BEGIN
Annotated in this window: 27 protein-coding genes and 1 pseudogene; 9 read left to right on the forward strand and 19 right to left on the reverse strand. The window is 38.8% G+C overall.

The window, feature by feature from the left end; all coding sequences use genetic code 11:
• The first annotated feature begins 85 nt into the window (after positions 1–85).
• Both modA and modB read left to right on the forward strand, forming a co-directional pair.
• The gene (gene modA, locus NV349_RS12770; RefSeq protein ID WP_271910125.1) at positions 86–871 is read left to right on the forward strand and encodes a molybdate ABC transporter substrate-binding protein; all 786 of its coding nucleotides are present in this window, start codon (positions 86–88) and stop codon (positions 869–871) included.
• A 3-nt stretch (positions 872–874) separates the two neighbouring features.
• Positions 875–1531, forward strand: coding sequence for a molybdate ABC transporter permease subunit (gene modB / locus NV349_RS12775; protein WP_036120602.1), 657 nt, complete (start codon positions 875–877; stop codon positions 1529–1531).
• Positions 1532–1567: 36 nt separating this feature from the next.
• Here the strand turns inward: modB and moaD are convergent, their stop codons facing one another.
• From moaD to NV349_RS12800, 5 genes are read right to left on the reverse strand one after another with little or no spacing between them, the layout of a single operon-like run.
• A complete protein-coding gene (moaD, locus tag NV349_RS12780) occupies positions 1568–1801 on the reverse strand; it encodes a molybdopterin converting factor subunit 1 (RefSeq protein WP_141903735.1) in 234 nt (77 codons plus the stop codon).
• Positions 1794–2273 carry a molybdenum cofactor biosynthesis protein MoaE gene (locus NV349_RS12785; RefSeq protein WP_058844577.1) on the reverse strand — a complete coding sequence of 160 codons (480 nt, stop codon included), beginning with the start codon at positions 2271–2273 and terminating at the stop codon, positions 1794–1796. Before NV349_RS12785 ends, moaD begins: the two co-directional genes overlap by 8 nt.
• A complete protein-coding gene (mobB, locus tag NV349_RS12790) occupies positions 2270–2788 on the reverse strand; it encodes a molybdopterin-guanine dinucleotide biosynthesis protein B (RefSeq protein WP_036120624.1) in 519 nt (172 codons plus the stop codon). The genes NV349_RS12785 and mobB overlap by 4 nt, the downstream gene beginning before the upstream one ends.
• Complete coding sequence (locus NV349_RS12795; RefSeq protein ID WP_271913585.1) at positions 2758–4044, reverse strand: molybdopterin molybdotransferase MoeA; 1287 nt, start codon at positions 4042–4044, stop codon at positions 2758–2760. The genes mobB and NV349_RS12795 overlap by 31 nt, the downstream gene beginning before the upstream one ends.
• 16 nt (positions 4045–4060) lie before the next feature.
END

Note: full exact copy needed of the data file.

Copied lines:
Annotated in this window: 27 protein-coding genes and 1 pseudogene; 9 read left to right on the forward strand and 19 right to left on the reverse strand. The window is 38.8% G+C overall.

The window, feature by feature from the left end; all coding sequences use genetic code 11:
• The first annotated feature begins 85 nt into the window (after positions 1–85).
• Both modA and modB read left to right on the forward strand, forming a co-directional pair.
• The gene (gene modA, locus NV349_RS12770; RefSeq protein ID WP_271910125.1) at positions 86–871 is read left to right on the forward strand and encodes a molybdate ABC transporter substrate-binding protein; all 786 of its coding nucleotides are present in this window, start codon (positions 86–88) and stop codon (positions 869–871) included.
• A 3-nt stretch (positions 872–874) separates the two neighbouring features.
• Positions 875–1531, forward strand: coding sequence for a molybdate ABC transporter permease subunit (gene modB / locus NV349_RS12775; protein WP_036120602.1), 657 nt, complete (start codon positions 875–877; stop codon positions 1529–1531).
• Positions 1532–1567: 36 nt separating this feature from the next.
• Here the strand turns inward: modB and moaD are convergent, their stop codons facing one another.
• From moaD to NV349_RS12800, 5 genes are read right to left on the reverse strand one after another with little or no spacing between them, the layout of a single operon-like run.
• A complete protein-coding gene (moaD, locus tag NV349_RS12780) occupies positions 1568–1801 on the reverse strand; it encodes a molybdopterin converting factor subunit 1 (RefSeq protein WP_141903735.1) in 234 nt (77 codons plus the stop codon).
• Positions 1794–2273 carry a molybdenum cofactor biosynthesis protein MoaE gene (locus NV349_RS12785; RefSeq protein WP_058844577.1) on the reverse strand — a complete coding sequence of 160 codons (480 nt, stop codon included), beginning with the start codon at positions 2271–2273 and terminating at the stop codon, positions 1794–1796. Before NV349_RS12785 ends, moaD begins: the two co-directional genes overlap by 8 nt.
• A complete protein-coding gene (mobB, locus tag NV349_RS12790) occupies positions 2270–2788 on the reverse strand; it encodes a molybdopterin-guanine dinucleotide biosynthesis protein B (RefSeq protein WP_036120624.1) in 519 nt (172 codons plus the stop codon). The genes NV349_RS12785 and mobB overlap by 4 nt, the downstream gene beginning before the upstream one ends.
• Complete coding sequence (locus NV349_RS12795; RefSeq protein ID WP_271913585.1) at positions 2758–4044, reverse strand: molybdopterin molybdotransferase MoeA; 1287 nt, start codon at positions 4042–4044, stop codon at positions 2758–2760. The genes mobB and NV349_RS12795 overlap by 31 nt, the downstream gene beginning before the upstream one ends.
• 16 nt (positions 4045–4060) lie before the next feature.